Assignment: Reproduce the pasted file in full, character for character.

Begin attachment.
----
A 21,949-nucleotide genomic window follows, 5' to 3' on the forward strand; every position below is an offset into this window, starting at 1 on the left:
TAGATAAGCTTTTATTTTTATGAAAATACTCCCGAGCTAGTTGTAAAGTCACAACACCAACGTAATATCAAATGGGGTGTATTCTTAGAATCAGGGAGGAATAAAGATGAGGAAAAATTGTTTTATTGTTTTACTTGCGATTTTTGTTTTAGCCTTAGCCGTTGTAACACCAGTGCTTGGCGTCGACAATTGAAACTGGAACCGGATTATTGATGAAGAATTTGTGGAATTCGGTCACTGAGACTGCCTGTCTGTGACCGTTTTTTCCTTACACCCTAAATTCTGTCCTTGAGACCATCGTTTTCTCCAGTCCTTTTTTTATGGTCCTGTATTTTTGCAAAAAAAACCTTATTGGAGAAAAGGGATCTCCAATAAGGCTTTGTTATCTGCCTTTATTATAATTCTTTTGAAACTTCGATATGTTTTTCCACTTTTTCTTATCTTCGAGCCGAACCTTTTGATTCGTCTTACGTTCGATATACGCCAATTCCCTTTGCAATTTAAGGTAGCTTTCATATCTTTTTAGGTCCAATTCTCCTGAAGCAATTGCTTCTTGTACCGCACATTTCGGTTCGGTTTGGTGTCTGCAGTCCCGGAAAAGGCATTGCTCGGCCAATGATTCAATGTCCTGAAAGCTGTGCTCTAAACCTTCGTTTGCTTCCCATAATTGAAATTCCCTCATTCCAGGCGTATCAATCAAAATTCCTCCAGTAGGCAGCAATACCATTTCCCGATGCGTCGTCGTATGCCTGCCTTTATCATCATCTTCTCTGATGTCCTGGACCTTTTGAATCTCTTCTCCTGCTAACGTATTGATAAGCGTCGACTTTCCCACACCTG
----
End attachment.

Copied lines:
A 21,949-nucleotide genomic window follows, 5' to 3' on the forward strand; every position below is an offset into this window, starting at 1 on the left:
TAGATAAGCTTTTATTTTTATGAAAATACTCCCGAGCTAGTTGTAAAGTCACAACACCAACGTAATATCAAATGGGGTGTATTCTTAGAATCAGGGAGGAATAAAGATGAGGAAAAATTGTTTTATTGTTTTACTTGCGATTTTTGTTTTAGCCTTAGCCGTTGTAACACCAGTGCTTGGCGTCGACAATTGAAACTGGAACCGGATTATTGATGAAGAATTTGTGGAATTCGGTCACTGAGACTGCCTGTCTGTGACCGTTTTTTCCTTACACCCTAAATTCTGTCCTTGAGACCATCGTTTTCTCCAGTCCTTTTTTTATGGTCCTGTATTTTTGCAAAAAAAACCTTATTGGAGAAAAGGGATCTCCAATAAGGCTTTGTTATCTGCCTTTATTATAATTCTTTTGAAACTTCGATATGTTTTTCCACTTTTTCTTATCTTCGAGCCGAACCTTTTGATTCGTCTTACGTTCGATATACGCCAATTCCCTTTGCAATTTAAGGTAGCTTTCATATCTTTTTAGGTCCAATTCTCCTGAAGCAATTGCTTCTTGTACCGCACATTTCGGTTCGGTTTGGTGTCTGCAGTCCCGGAAAAGGCATTGCTCGGCCAATGATTCAATGTCCTGAAAGCTGTGCTCTAAACCTTCGTTTGCTTCCCATAATTGAAATTCCCTCATTCCAGGCGTATCAATCAAAATTCCTCCAGTAGGCAGCAATACCATTTCCCGATGCGTCGTCGTATGCCTGCCTTTATCATCATCTTCTCTGATGTCCTGGACCTTTTGAATCTCTTCTCCTGCTAACGTATTGATAAGCGTCGACTTTCCCACACCTG